For me everything started when I gave birth to my twins. I had to push a giant double stroller over sidewalks of Vienna. Surely you can imagine how terrible that was – cars, narrow, uneven sidewalks, dark corners when one does not see. I immediately realized that life in city does not give the fair chances to women, especially mothers, says Renate Kaufman, sharp woman of grey eyes that directly find their target. Former teacher got incredible sensitivity towards needs of children and parents. Later on she joined politics and two years ago she concluded her fourteen years long mission on as a Chairwoman of 6th Viennese District that became the pilot district of gender mainstreaming implementation.
Fourteen years, that is quite a time! I say to myself, I – the citizen of Central European space used to four years long political cycles that bring complete opposition towards urban planning policies of the former establishment. Political discontinuity is not efficient, but rather destructive and in its best it is – tiring. Human life however flows continually, from day to day, from year to year, slowly turning decades. It is full of duties and roles that are happening in a physical space of the city. Back home, politics is perceived as a game of sharks, dominant types discouraging more compassionate types from entering it. And when we think of our urban planning it is still considered rather a technical discipline. Parametric control over indicators of traffic, quotas on areas that are be built or not to built, volumes, heights, areas designed as development areas, all of this gives us false feeling that we are planning our cities rationally, ergo, good. But where in all of this we can find true understanding of everyday human life? Try to go even further and bring the term gender equality into this hard professional environment.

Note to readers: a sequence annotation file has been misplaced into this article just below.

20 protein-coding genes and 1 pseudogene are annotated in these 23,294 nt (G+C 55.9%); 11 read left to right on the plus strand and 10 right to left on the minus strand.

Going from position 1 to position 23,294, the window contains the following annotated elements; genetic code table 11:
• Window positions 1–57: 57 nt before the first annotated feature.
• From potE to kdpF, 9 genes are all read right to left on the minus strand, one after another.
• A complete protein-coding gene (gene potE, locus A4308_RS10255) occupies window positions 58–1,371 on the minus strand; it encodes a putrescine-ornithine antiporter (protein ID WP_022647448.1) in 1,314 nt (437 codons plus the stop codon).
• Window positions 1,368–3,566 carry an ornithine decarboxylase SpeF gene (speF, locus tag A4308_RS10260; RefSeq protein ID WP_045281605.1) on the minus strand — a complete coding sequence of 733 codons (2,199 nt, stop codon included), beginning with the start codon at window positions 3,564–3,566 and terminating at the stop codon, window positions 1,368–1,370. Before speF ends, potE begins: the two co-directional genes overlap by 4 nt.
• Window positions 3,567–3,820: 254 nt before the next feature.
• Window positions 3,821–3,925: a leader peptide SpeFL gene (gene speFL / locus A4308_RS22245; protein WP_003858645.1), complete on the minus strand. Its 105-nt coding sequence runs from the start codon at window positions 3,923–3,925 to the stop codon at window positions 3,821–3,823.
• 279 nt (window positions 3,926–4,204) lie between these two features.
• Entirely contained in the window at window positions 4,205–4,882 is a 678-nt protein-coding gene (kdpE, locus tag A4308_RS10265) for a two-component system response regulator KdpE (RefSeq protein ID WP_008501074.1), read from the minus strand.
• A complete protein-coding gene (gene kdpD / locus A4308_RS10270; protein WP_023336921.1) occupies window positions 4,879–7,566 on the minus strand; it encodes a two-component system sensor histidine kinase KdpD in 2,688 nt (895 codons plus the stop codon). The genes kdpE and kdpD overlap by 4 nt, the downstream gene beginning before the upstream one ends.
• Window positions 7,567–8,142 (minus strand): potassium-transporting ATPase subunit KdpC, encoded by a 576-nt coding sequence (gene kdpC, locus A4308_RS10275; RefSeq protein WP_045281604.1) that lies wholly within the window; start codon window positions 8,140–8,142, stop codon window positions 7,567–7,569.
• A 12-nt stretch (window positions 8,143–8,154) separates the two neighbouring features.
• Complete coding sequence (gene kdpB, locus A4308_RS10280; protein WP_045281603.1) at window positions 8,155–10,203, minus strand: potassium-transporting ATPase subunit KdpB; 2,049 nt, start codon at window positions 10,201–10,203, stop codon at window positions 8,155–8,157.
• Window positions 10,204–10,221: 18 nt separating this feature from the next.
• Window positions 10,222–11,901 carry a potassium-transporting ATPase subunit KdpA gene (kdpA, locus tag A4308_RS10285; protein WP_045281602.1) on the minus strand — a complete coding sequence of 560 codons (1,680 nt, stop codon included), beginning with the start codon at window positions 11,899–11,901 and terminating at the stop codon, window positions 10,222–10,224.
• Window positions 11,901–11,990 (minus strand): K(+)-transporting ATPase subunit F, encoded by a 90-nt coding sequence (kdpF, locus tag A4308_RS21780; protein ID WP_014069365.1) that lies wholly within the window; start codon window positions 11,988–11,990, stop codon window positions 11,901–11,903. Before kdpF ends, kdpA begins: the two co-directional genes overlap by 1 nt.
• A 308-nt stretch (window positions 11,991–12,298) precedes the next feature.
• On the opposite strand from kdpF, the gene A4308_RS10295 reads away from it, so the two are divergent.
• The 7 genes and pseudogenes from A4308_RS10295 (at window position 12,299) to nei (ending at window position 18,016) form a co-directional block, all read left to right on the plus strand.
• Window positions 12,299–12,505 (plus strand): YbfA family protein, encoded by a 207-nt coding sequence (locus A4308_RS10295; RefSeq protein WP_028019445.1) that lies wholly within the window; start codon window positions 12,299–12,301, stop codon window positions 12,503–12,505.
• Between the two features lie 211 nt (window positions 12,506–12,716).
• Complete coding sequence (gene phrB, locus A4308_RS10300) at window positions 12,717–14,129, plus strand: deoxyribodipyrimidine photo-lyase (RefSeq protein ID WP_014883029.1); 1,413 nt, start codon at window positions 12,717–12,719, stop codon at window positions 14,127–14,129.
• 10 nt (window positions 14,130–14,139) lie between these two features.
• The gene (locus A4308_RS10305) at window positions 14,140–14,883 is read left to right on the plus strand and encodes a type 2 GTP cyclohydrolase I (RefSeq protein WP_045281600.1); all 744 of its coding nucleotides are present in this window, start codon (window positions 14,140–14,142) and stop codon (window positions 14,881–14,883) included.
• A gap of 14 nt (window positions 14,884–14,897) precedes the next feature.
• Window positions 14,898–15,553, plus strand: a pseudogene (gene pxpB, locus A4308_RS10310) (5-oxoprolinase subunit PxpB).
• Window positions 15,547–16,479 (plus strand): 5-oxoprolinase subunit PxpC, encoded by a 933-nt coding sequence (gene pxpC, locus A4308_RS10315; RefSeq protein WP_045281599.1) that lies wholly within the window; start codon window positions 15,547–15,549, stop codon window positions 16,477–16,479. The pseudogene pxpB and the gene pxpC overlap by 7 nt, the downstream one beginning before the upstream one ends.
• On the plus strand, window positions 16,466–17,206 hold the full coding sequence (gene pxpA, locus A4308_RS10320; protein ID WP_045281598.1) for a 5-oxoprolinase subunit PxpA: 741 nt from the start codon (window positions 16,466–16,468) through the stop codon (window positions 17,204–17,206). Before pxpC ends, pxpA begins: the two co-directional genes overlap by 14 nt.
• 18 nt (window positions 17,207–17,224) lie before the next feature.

Some municipalities tuned onto words like participation and sustainable development. We are still, however only starting. Reality of participation turns into overuse of surveys, but not a real understanding of groups representing wide range of users. We are still witnessing unprofessional processes which on the top of that are not properly paid. Awareness however kicks in and urban planners and some municipal representatives start to speak about manuals of public spaces.